Preclinical research has indicated that females may be more sensitive to the rewarding properties of cocaine. However, the majority of this research has been done in rodent species. Environmental cues associated with human drug-taking behavior tend to be visual. Because rodents do not rely on the visual system as their primary sense modality, the use of a visually oriented species may add to our understanding of cue-elicited drug cravings and relapse. The present study examined the potential role of the steroid hormone, estradiol, in the rewarding properties of cocaine in female Japanese quail using a conditioned place preference (CPP) procedure. In the current experiment, female quail were housed on either an 8L:16D (light:dark) or 16L:8D (light:dark) cycle for 21 days to induce photoregression or photostimulation, respectively. They then received 10, 20, or 30 mg/kg cocaine, or saline during conditioning. Conditioning trials were carried out for 8 days, once per day for 30 min, for a total of 4 cocaine and 4 saline alternating conditioning trials. Results indicated that female quail housed in long-light conditions (16L:8D) had significantly higher levels of estradiol than short-cycle females. Additionally, photostimulated female quail developed a CPP to 10 and 20 mg/kg cocaine. Short-cycle females did not show cocaine-induced CPP to any dose tested. Results indicate that cocaine is dose-dependently rewarding to photostimulated female Japanese quail. Furthermore, the current findings suggest that estradiol may enhance the rewarding properties of cocaine in female quail. (PsycINFO Database Record (c) 2016 APA, all rights reserved)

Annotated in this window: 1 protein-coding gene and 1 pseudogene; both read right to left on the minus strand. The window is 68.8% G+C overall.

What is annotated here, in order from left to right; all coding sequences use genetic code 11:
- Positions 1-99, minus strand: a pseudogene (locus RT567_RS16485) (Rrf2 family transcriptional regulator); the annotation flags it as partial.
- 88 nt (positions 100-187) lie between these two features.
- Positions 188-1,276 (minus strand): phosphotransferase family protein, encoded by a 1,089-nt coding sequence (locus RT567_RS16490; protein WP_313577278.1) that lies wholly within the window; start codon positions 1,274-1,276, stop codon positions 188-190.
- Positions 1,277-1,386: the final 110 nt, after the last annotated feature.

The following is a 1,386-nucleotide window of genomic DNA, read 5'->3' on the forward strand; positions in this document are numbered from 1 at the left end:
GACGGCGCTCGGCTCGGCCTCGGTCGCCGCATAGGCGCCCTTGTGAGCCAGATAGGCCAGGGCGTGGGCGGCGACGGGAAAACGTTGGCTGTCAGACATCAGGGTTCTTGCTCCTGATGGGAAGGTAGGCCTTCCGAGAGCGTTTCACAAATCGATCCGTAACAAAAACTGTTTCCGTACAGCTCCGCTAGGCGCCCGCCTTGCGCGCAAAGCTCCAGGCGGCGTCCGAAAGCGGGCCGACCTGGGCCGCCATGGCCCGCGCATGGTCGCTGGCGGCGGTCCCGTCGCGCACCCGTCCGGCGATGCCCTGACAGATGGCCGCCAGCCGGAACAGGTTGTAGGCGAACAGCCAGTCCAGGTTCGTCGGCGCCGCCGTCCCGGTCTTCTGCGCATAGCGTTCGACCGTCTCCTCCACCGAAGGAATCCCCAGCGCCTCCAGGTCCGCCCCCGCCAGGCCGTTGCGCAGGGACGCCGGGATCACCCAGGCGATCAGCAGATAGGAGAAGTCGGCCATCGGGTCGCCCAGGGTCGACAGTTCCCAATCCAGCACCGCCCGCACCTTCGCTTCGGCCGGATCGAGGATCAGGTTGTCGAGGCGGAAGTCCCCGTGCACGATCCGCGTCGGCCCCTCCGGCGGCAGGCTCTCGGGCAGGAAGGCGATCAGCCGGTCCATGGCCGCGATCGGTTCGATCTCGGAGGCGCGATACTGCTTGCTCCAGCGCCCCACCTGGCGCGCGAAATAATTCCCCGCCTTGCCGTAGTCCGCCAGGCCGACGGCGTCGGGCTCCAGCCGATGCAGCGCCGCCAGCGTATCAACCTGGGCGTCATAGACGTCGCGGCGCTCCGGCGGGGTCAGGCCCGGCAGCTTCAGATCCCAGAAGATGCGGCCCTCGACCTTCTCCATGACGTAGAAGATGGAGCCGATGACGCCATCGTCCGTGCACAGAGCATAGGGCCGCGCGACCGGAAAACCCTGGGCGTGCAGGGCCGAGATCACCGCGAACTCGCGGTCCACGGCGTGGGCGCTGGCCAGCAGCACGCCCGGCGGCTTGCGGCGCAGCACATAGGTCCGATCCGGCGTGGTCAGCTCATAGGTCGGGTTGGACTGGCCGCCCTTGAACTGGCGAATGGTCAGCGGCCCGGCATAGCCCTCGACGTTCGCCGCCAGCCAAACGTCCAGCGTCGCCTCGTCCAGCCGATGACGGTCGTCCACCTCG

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  • Opposing effects of dopamine D1- and D2-like agonists on intracranial self-stimulation in male rats.
    Dopamine acts through dopamine Type I receptors (comprising D1 and D5 subtypes) and dopamine Type II receptors (comprising D2, D3, and D4 subtypes). Intracranial self-stimulation (ICSS) is 1 experimental procedure that can be used to evaluate abuse-related effects of drugs targeting dopamine receptors. This study evaluated effects of dopamine receptor ligands on ICSS in rats using experimental procedures that have been used previously to examine abused indirect dopamine agonists such as cocaine and amphetamine. Male Sprague–Dawley rats responded under a fixed-ratio 1 schedule for electrical stimulation of the medial forebrain bundle, and frequency of stimulation varied from 56–158 Hz in 0.05 log increments during each experimental session. Drug potency and time course were determined for the D1 ligands A77636, SKF82958, SKF38393, fenoldopam, and SCH39166 and the D2/3 ligands sumanirole, apomorphine, quinpirole, PD128907, pramipexole, aripiprazole, eticlopride, and PG01037. The high-efficacy D1 agonists A77636 and SKF82958 produced dose-dependent, time-dependent, and abuse-related facilitation of ICSS. Lower efficacy D1 ligands and all D2/3 ligands failed to facilitate ICSS at any dose or pretreatment time. A mixture of SKF82958 and quinpirole produced a mixture of effects produced by each drug alone. Quinpirole also failed to facilitate ICSS after regimens of repeated treatment with either quinpirole or cocaine. These studies provide more evidence for divergent effects of dopamine D1- and D2-family agonists on ICSS procedure in rats and suggest that ICSS may be a useful complement to other approaches for preclinical abuse potential assessment, in part because of the reproducibility of results. (PsycINFO Database Record (c) 2016 APA, all rights reserved)